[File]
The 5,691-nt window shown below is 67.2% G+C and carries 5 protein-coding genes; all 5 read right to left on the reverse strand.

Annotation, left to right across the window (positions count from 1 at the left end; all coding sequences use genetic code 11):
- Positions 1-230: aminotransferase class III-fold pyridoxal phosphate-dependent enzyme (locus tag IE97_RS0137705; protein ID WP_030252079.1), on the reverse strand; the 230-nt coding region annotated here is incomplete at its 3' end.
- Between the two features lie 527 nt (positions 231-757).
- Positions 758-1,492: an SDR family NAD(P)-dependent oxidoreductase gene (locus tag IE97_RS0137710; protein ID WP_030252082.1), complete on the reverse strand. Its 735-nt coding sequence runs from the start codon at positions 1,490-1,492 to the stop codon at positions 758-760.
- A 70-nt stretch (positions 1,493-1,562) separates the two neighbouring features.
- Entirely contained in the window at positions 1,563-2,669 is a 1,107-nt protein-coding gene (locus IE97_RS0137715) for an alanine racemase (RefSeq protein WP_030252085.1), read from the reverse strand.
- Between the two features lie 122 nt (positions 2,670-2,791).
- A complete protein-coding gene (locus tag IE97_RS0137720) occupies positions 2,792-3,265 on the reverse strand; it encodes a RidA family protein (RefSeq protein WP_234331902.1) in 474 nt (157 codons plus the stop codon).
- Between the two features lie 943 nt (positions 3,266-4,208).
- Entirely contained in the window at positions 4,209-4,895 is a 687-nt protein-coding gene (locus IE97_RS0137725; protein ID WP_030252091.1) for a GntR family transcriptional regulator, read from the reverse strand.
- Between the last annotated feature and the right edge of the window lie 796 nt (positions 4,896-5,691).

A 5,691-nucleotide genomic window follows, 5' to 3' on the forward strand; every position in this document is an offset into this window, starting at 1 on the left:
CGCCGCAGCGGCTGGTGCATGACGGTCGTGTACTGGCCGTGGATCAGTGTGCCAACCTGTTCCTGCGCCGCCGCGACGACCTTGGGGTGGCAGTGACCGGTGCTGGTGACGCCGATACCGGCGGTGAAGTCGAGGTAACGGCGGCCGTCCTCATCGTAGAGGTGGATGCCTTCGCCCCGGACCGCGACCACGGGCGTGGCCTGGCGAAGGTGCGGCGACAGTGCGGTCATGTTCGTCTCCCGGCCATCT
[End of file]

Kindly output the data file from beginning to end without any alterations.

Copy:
The 5,691-nt window shown below is 67.2% G+C and carries 5 protein-coding genes; all 5 read right to left on the reverse strand.

Annotation, left to right across the window (positions count from 1 at the left end; all coding sequences use genetic code 11):
- Positions 1-230: aminotransferase class III-fold pyridoxal phosphate-dependent enzyme (locus tag IE97_RS0137705; protein ID WP_030252079.1), on the reverse strand; the 230-nt coding region annotated here is incomplete at its 3' end.
- Between the two features lie 527 nt (positions 231-757).
- Positions 758-1,492: an SDR family NAD(P)-dependent oxidoreductase gene (locus tag IE97_RS0137710; protein ID WP_030252082.1), complete on the reverse strand. Its 735-nt coding sequence runs from the start codon at positions 1,490-1,492 to the stop codon at positions 758-760.
- A 70-nt stretch (positions 1,493-1,562) separates the two neighbouring features.
- Entirely contained in the window at positions 1,563-2,669 is a 1,107-nt protein-coding gene (locus IE97_RS0137715) for an alanine racemase (RefSeq protein WP_030252085.1), read from the reverse strand.
- Between the two features lie 122 nt (positions 2,670-2,791).
- A complete protein-coding gene (locus tag IE97_RS0137720) occupies positions 2,792-3,265 on the reverse strand; it encodes a RidA family protein (RefSeq protein WP_234331902.1) in 474 nt (157 codons plus the stop codon).
- Between the two features lie 943 nt (positions 3,266-4,208).
- Entirely contained in the window at positions 4,209-4,895 is a 687-nt protein-coding gene (locus IE97_RS0137725; protein ID WP_030252091.1) for a GntR family transcriptional regulator, read from the reverse strand.
- Between the last annotated feature and the right edge of the window lie 796 nt (positions 4,896-5,691).

A 5,691-nucleotide genomic window follows, 5' to 3' on the forward strand; every position in this document is an offset into this window, starting at 1 on the left:
CGCCGCAGCGGCTGGTGCATGACGGTCGTGTACTGGCCGTGGATCAGTGTGCCAACCTGTTCCTGCGCCGCCGCGACGACCTTGGGGTGGCAGTGACCGGTGCTGGTGACGCCGATACCGGCGGTGAAGTCGAGGTAACGGCGGCCGTCCTCATCGTAGAGGTGGATGCCTTCGCCCCGGACCGCGACCACGGGCGTGGCCTGGCGAAGGTGCGGCGACAGTGCGGTCATGTTCGTCTCCCGGCCATCT